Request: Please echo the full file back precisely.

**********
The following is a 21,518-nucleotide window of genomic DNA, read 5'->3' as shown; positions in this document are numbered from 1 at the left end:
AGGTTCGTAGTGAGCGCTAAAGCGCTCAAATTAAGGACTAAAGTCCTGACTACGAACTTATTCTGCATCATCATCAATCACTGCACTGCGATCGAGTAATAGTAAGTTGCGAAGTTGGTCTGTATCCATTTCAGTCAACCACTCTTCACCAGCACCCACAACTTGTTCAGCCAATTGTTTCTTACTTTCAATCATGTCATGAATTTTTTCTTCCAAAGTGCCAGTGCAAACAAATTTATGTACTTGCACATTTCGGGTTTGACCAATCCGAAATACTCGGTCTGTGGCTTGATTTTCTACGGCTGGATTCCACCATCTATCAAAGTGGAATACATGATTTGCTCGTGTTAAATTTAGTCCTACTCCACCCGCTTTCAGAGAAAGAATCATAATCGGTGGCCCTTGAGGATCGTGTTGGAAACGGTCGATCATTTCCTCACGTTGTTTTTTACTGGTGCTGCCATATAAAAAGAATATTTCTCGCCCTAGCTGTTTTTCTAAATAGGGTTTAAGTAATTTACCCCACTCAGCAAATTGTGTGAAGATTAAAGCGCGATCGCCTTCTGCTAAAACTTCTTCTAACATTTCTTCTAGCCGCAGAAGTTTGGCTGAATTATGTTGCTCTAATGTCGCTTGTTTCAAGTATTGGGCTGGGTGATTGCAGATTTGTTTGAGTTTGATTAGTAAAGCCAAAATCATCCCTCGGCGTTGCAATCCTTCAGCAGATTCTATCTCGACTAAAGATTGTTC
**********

The following is a 21,518-nucleotide window of genomic DNA, read 5'->3' as shown; positions in this document are numbered from 1 at the left end:
AGGTTCGTAGTGAGCGCTAAAGCGCTCAAATTAAGGACTAAAGTCCTGACTACGAACTTATTCTGCATCATCATCAATCACTGCACTGCGATCGAGTAATAGTAAGTTGCGAAGTTGGTCTGTATCCATTTCAGTCAACCACTCTTCACCAGCACCCACAACTTGTTCAGCCAATTGTTTCTTACTTTCAATCATGTCATGAATTTTTTCTTCCAAAGTGCCAGTGCAAACAAATTTATGTACTTGCACATTTCGGGTTTGACCAATCCGAAATACTCGGTCTGTGGCTTGATTTTCTACGGCTGGATTCCACCATCTATCAAAGTGGAATACATGATTTGCTCGTGTTAAATTTAGTCCTACTCCACCCGCTTTCAGAGAAAGAATCATAATCGGTGGCCCTTGAGGATCGTGTTGGAAACGGTCGATCATTTCCTCACGTTGTTTTTTACTGGTGCTGCCATATAAAAAGAATATTTCTCGCCCTAGCTGTTTTTCTAAATAGGGTTTAAGTAATTTACCCCACTCAGCAAATTGTGTGAAGATTAAAGCGCGATCGCCTTCTGCTAAAACTTCTTCTAACATTTCTTCTAGCCGCAGAAGTTTGGCTGAATTATGTTGCTCTAATGTCGCTTGTTTCAAGTATTGGGCTGGGTGATTGCAGATTTGTTTGAGTTTGATTAGTAAAGCCAAAATCATCCCTCGGCGTTGCAATCCTTCAGCAGATTCTATCTCGACTAAAGATTGTTC